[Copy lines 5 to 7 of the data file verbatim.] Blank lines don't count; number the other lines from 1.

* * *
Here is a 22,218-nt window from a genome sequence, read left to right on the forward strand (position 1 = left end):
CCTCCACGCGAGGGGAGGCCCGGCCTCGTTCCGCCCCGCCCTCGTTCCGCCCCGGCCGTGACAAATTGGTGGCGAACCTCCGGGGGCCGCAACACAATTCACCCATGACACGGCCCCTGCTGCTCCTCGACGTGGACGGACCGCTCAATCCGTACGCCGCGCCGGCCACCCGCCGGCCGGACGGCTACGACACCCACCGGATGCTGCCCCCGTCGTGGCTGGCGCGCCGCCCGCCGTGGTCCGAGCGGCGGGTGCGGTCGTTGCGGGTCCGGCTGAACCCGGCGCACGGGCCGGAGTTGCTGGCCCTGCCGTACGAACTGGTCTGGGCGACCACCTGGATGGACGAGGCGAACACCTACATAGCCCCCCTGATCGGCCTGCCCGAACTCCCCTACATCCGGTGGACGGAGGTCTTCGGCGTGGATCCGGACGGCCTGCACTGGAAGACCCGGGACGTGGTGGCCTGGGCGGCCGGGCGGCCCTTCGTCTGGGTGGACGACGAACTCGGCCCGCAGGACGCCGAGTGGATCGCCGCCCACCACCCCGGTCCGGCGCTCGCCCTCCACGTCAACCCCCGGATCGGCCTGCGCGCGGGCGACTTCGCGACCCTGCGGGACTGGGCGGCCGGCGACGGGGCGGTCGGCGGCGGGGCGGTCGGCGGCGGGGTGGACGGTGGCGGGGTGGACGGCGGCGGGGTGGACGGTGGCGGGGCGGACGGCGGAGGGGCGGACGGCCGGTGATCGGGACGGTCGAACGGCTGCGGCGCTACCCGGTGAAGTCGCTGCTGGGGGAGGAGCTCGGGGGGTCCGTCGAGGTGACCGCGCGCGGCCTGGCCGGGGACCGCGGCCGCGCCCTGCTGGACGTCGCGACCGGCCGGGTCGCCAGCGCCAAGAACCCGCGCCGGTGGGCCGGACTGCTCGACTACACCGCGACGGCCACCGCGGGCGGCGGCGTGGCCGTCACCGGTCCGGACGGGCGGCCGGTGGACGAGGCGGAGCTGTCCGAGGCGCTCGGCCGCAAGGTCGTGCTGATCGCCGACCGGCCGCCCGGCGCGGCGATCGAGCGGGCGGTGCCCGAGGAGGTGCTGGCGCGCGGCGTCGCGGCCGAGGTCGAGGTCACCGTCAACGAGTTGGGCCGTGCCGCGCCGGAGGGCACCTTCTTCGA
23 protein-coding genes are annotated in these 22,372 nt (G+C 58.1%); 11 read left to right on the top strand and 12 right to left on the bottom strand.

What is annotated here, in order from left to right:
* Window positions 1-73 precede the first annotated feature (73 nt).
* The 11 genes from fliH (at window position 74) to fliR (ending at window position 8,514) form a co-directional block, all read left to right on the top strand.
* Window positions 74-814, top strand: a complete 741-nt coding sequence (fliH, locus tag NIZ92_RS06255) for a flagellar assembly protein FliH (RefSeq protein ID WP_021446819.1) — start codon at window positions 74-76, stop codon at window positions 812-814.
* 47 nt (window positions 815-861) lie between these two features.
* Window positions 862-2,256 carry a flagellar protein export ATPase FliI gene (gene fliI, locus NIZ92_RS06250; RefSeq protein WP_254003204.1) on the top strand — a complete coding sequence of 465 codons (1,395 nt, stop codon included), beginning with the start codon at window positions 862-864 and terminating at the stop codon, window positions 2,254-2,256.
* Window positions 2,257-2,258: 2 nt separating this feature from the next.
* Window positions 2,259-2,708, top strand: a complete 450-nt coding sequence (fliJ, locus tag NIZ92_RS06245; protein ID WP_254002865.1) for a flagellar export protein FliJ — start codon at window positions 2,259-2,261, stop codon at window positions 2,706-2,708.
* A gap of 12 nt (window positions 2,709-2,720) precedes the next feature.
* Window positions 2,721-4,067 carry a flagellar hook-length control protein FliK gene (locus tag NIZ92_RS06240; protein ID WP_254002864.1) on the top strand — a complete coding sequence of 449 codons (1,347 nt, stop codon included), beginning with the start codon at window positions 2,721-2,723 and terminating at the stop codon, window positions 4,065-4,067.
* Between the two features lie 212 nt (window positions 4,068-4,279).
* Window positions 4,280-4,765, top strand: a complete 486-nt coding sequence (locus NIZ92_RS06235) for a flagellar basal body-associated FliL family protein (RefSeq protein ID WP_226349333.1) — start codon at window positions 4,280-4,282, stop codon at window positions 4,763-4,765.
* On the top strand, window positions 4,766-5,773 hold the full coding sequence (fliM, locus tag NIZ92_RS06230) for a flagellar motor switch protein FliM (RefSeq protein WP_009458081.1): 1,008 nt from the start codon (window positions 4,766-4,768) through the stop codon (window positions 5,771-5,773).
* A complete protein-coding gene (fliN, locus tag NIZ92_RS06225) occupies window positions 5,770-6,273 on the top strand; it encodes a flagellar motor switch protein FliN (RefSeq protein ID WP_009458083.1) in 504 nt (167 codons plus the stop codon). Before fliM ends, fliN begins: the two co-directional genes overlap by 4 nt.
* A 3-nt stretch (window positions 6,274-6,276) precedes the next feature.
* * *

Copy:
* Window positions 1-73 precede the first annotated feature (73 nt).
* The 11 genes from fliH (at window position 74) to fliR (ending at window position 8,514) form a co-directional block, all read left to right on the top strand.
* Window positions 74-814, top strand: a complete 741-nt coding sequence (fliH, locus tag NIZ92_RS06255) for a flagellar assembly protein FliH (RefSeq protein ID WP_021446819.1) — start codon at window positions 74-76, stop codon at window positions 812-814.